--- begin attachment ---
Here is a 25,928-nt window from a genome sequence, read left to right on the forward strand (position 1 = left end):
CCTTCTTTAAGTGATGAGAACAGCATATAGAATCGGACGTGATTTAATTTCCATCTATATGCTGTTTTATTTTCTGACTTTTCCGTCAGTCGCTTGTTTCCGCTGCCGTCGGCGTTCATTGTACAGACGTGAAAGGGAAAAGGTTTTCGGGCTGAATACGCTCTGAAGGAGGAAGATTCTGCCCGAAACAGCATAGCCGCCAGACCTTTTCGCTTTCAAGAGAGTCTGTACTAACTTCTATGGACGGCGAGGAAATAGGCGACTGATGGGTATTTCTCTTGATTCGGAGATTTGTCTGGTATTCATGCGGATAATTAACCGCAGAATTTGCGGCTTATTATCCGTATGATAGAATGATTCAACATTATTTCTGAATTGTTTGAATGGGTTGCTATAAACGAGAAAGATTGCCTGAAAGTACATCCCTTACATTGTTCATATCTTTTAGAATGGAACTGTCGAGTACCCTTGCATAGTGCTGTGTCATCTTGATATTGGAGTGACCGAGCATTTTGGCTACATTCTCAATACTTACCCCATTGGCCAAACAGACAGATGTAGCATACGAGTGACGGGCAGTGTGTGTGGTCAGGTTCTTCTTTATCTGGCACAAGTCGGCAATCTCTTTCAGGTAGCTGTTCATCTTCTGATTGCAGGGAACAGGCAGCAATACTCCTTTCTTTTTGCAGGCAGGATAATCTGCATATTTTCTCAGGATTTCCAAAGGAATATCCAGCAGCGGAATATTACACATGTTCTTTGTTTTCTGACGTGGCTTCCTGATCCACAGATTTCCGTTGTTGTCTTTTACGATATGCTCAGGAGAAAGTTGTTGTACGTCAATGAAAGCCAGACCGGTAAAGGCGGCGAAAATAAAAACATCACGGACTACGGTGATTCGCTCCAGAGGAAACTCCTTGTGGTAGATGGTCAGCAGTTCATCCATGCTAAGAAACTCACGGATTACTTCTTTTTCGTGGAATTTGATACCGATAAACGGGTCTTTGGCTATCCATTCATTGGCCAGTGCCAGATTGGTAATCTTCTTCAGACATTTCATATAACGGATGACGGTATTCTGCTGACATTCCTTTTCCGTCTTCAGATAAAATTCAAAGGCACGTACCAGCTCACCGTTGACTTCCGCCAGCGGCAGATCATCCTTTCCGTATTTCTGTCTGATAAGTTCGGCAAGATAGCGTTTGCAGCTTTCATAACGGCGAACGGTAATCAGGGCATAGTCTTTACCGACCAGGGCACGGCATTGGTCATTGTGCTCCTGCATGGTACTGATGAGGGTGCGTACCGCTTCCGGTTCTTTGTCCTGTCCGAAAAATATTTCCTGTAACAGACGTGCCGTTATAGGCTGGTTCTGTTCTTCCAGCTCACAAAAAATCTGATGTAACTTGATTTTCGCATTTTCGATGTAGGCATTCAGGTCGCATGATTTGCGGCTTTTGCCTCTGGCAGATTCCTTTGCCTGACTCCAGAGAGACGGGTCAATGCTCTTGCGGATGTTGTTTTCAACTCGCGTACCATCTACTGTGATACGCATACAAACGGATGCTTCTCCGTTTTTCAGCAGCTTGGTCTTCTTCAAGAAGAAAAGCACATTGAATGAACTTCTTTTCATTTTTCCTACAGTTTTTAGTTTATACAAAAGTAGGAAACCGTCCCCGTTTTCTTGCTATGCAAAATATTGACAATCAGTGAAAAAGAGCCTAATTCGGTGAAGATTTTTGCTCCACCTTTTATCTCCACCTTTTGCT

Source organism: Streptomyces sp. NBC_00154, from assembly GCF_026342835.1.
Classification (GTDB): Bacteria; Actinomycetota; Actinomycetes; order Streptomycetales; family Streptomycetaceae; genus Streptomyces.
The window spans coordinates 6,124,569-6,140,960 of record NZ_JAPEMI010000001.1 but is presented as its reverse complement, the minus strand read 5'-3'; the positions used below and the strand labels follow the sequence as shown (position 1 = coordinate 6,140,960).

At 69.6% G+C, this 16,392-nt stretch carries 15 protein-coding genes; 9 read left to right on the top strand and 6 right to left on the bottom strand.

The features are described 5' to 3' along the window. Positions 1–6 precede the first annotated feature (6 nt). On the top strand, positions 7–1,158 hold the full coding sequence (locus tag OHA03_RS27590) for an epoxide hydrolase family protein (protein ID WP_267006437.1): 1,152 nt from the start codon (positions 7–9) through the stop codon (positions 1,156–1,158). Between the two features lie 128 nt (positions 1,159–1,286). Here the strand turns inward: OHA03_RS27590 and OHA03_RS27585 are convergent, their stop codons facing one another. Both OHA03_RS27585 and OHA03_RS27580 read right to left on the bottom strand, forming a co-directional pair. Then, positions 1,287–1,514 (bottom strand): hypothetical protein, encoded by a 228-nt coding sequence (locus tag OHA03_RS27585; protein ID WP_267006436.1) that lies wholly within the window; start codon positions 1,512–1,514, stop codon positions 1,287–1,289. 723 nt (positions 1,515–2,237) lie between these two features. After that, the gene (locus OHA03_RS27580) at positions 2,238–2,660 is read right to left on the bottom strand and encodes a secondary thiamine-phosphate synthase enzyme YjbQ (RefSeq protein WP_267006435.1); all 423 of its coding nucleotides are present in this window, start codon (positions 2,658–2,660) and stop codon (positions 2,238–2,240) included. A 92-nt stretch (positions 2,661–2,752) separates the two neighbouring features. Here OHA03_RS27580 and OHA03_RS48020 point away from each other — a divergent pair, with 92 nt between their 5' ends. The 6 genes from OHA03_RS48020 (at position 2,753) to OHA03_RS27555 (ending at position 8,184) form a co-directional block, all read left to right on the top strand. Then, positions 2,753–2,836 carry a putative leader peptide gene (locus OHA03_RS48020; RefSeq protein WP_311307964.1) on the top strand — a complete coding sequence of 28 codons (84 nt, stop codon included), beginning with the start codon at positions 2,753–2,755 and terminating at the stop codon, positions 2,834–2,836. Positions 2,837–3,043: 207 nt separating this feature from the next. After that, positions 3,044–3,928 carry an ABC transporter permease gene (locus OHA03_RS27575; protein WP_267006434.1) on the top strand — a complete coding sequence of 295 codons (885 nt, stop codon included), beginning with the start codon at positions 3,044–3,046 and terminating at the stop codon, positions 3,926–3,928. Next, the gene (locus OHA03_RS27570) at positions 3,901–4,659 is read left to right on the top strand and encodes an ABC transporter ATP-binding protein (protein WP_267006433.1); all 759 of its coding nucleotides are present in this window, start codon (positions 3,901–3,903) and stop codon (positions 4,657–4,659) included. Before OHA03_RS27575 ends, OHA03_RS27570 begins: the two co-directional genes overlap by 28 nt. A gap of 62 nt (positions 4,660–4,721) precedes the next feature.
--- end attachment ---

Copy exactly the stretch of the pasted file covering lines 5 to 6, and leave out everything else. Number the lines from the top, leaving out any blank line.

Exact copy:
The window spans coordinates 6,124,569-6,140,960 of record NZ_JAPEMI010000001.1 but is presented as its reverse complement, the minus strand read 5'-3'; the positions used below and the strand labels follow the sequence as shown (position 1 = coordinate 6,140,960).

At 69.6% G+C, this 16,392-nt stretch carries 15 protein-coding genes; 9 read left to right on the top strand and 6 right to left on the bottom strand.